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The F-2 and F-250 Everyday Pickup

After sacrificing time to manufacture vehicles in support of the U.S. in WWII, Ford began producing the F-Series in 1948 as the company's first post-war vehicle. Wanting to make trucks a bit more accessible for the everyday man, it introduced the Ford Bonus-Built, and models ranged from the light-duty F-1 to the heavy-duty F-8. Each was named in regards to their strength and capacities. The most common included the F-1 (half-ton), F-2 (three-quarter-ton), and F-3 (heavy-duty three-quarter-ton) models, while higher models were constructed for heavy lifting and bigger weight capacity.  There were two engine choices for the F-1, F-2, and F-3, each built with a 3.7L flathead 6 with 95 horsepower or a 3.9L flathead V8 with 100 horsepower.

The series underwent its first redesign in 1953. The most noticeable difference was the monikers. The F-1 and F-2 changed to the F-100 and F-250, and the F-3 became a 1 ton F-350. But apart from the names, other amenities included an increase in glass pane size, automatic transmission for the F-100, a more rounded style on the body, and a new Y-block engine that boosted the horsepower up to 137 for the F-250.

Some Key Additions to the F-250's Generations

With a new label that would stick for many decades to come, the F-250 continued to improve its arsenal of features. The third generation began in 1957, and the F-Series brought a wider front end and cab, a flareside bed option, and four-wheel drive. The F-250's horsepower increased to 186 on the Y-block V8, yet it was the ‘60s where the F-250 made history. In 1965, the F-250 Crew Cab became Ford's first four-door pickup. It offered a new Twin I-Beam coil spring suspension and horsepower bumped up from 150 to 170. There was also a new Premium V8 engine that offered 208 horsepower. By the end of the ‘60s, the F-250 offered a Ranger series trim, rear-wheel or four-wheel drive, and an FE V8 capable of 255 horsepower.

The ‘70s brought some changes to accommodate government restrictions. Horsepower had to be lowered, but an exclusive 460 V8 with 200 horsepower was offered in the F-250. It also got a new Spicer front axle, rectangular lights, and a luxurious Lariat trim. Many of the F-250's changes have stayed up to par throughout its life, and throughout the years it's had exclusive additions. Some of these include its first diesel engine, automatic hub locks, a 7.3L Power Stroke turbodiesel engine, a SuperCab, and a Super Duty and Heavy Duty version.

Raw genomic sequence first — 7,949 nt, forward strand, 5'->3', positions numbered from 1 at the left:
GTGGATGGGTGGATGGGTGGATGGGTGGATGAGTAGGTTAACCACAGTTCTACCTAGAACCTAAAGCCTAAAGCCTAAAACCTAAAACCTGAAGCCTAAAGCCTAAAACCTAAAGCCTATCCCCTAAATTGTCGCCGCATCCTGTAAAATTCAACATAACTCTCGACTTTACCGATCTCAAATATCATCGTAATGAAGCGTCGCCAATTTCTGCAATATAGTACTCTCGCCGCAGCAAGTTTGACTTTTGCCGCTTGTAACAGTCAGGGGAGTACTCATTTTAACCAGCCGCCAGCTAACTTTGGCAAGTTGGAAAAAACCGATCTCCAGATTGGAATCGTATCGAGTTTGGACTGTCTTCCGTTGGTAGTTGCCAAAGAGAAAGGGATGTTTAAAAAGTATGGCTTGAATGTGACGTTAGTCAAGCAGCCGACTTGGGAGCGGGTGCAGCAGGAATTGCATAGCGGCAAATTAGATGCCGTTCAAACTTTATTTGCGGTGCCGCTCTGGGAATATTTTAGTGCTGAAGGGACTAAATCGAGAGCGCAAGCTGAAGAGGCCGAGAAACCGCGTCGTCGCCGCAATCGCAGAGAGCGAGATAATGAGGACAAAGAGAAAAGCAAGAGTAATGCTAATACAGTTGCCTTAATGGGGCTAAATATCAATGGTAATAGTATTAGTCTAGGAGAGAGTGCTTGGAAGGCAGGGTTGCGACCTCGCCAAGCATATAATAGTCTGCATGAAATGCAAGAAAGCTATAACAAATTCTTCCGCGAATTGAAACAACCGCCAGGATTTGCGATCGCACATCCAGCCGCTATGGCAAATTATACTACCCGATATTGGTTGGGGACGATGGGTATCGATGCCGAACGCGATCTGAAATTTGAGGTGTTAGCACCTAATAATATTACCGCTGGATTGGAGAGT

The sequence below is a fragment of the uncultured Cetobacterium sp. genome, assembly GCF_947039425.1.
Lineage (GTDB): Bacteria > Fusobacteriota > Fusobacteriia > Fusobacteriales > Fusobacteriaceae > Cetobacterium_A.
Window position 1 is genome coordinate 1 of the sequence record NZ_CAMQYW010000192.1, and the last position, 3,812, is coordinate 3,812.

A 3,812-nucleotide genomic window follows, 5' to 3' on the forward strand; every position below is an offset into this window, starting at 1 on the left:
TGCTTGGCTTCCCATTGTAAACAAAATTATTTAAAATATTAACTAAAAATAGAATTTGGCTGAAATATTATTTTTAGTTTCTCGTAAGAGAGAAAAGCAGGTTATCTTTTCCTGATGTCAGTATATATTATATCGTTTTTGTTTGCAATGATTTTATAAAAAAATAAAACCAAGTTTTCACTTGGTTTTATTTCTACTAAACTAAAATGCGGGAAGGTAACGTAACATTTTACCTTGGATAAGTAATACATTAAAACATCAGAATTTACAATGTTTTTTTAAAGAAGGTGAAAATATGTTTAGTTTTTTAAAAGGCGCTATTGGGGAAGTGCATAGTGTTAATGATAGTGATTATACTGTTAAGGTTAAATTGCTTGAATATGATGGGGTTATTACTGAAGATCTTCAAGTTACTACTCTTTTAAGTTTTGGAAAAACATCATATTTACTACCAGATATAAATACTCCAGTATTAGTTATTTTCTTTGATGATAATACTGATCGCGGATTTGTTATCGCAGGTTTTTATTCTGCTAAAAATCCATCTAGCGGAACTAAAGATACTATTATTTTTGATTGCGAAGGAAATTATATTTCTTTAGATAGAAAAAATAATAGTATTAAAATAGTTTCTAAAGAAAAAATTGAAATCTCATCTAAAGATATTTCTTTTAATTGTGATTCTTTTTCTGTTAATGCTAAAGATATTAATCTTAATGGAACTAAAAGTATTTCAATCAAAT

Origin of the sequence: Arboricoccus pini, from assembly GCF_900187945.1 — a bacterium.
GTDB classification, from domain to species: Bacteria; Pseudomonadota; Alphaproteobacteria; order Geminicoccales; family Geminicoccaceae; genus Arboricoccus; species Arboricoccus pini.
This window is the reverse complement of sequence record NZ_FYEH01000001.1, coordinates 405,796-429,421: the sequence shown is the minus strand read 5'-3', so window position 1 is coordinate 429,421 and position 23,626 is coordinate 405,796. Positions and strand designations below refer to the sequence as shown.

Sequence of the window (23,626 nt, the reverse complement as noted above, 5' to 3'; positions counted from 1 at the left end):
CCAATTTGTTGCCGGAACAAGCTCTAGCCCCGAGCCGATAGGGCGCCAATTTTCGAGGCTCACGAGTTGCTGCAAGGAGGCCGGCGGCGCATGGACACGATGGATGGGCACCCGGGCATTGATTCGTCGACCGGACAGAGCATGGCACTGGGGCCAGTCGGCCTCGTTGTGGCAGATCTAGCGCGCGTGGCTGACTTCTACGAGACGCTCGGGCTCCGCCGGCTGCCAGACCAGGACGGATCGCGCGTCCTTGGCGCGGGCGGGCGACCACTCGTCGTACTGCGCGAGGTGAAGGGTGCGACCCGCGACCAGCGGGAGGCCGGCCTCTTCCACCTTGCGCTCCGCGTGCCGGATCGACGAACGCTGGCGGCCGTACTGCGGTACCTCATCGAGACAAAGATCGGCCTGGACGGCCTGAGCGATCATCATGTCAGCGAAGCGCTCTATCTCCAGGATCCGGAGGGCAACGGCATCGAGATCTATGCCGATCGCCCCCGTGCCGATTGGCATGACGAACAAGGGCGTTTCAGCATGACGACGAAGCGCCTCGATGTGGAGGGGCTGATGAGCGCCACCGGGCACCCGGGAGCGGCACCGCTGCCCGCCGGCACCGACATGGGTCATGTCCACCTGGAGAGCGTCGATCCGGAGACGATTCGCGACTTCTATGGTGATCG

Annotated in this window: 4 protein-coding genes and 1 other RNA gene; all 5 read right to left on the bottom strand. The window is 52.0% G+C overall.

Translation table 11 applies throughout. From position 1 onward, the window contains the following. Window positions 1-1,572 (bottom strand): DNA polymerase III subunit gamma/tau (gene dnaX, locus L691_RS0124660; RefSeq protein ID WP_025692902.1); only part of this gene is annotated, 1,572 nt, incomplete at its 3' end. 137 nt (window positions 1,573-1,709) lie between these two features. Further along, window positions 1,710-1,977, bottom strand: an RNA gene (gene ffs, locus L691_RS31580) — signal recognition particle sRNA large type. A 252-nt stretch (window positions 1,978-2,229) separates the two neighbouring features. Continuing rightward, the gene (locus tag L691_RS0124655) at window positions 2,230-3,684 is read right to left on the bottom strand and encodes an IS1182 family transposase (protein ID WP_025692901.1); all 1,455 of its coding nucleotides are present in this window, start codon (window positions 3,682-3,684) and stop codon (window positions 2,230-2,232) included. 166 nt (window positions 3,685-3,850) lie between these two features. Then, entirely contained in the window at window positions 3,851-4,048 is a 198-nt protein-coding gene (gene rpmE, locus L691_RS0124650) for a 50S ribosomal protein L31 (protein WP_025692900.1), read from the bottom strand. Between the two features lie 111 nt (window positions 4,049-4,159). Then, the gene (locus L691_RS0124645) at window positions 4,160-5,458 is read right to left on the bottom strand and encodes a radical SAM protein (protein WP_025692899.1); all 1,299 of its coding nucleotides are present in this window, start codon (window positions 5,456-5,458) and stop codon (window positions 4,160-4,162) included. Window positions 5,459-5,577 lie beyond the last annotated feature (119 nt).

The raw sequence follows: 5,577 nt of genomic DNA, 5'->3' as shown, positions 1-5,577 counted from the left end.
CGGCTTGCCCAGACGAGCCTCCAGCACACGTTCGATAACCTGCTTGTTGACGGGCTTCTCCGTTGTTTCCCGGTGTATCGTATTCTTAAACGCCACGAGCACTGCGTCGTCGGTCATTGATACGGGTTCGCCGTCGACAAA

The F-250 comes with several variations - such as the XL, XLT, Lariat, Platinum, and King Ranch - letting consumers choose their preference: luxury or rugged functionality. Constantly evolving to please customers, the Ford F-Series now offers "military grade" aluminum alloys, providing drivers with a truck more balanced between strength and speed while also making the vehicle more fuel-efficient. The F-250 now comes with a 6.2L Flex Fuel V8 engine or a 6.7L Power Stroke V8 diesel engine, a chrome grille, power heated mirrors, and aluminum wheels depending on the trim. Even today, the F-250 continues to be a great upgrade from the F-150 that can handle any heavy duty work thrown its way.    

Ford is a registered trademark of Ford Motor Company. 1A Auto is not affiliated with or sponsored by Ford or Ford Motor Company. See all trademarks.
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